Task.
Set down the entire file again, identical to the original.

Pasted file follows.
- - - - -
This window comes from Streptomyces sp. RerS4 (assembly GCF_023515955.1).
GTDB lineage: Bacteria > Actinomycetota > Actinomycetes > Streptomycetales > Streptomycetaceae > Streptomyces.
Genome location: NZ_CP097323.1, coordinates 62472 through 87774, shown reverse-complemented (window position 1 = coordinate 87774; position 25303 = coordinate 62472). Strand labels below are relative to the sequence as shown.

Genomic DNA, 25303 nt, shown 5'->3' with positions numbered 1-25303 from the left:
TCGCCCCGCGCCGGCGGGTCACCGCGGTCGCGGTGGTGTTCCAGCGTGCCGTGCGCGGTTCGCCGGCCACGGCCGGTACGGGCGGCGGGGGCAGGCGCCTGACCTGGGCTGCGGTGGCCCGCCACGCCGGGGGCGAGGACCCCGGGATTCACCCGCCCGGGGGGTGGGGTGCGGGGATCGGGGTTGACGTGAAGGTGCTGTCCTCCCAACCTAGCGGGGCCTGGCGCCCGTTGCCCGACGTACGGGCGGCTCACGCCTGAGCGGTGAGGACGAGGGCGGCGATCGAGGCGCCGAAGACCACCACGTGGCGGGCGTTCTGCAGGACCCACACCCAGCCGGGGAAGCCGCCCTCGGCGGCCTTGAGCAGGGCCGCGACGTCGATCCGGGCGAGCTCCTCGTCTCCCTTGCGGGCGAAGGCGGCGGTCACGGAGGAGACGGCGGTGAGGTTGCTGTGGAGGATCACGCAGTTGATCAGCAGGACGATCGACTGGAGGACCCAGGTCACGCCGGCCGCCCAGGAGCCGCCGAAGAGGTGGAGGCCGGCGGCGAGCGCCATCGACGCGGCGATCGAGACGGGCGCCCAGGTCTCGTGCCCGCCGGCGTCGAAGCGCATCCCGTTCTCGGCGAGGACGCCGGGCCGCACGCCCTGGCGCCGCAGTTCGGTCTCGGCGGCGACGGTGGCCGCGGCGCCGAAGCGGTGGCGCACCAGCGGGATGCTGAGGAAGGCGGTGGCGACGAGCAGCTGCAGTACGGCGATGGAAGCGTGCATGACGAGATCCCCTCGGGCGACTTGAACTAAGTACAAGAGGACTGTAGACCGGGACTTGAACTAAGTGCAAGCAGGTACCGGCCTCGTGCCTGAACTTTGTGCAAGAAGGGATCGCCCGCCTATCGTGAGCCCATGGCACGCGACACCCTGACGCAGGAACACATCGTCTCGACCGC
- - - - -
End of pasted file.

This window comes from Streptomyces sp. RerS4 (assembly GCF_023515955.1).
GTDB lineage: Bacteria > Actinomycetota > Actinomycetes > Streptomycetales > Streptomycetaceae > Streptomyces.
Genome location: NZ_CP097323.1, coordinates 62472 through 87774, shown reverse-complemented (window position 1 = coordinate 87774; position 25303 = coordinate 62472). Strand labels below are relative to the sequence as shown.

Genomic DNA, 25303 nt, shown 5'->3' with positions numbered 1-25303 from the left:
TCGCCCCGCGCCGGCGGGTCACCGCGGTCGCGGTGGTGTTCCAGCGTGCCGTGCGCGGTTCGCCGGCCACGGCCGGTACGGGCGGCGGGGGCAGGCGCCTGACCTGGGCTGCGGTGGCCCGCCACGCCGGGGGCGAGGACCCCGGGATTCACCCGCCCGGGGGGTGGGGTGCGGGGATCGGGGTTGACGTGAAGGTGCTGTCCTCCCAACCTAGCGGGGCCTGGCGCCCGTTGCCCGACGTACGGGCGGCTCACGCCTGAGCGGTGAGGACGAGGGCGGCGATCGAGGCGCCGAAGACCACCACGTGGCGGGCGTTCTGCAGGACCCACACCCAGCCGGGGAAGCCGCCCTCGGCGGCCTTGAGCAGGGCCGCGACGTCGATCCGGGCGAGCTCCTCGTCTCCCTTGCGGGCGAAGGCGGCGGTCACGGAGGAGACGGCGGTGAGGTTGCTGTGGAGGATCACGCAGTTGATCAGCAGGACGATCGACTGGAGGACCCAGGTCACGCCGGCCGCCCAGGAGCCGCCGAAGAGGTGGAGGCCGGCGGCGAGCGCCATCGACGCGGCGATCGAGACGGGCGCCCAGGTCTCGTGCCCGCCGGCGTCGAAGCGCATCCCGTTCTCGGCGAGGACGCCGGGCCGCACGCCCTGGCGCCGCAGTTCGGTCTCGGCGGCGACGGTGGCCGCGGCGCCGAAGCGGTGGCGCACCAGCGGGATGCTGAGGAAGGCGGTGGCGACGAGCAGCTGCAGTACGGCGATGGAAGCGTGCATGACGAGATCCCCTCGGGCGACTTGAACTAAGTACAAGAGGACTGTAGACCGGGACTTGAACTAAGTGCAAGCAGGTACCGGCCTCGTGCCTGAACTTTGTGCAAGAAGGGATCGCCCGCCTATCGTGAGCCCATGGCACGCGACACCCTGACGCAGGAACACATCGTCTCGACCGC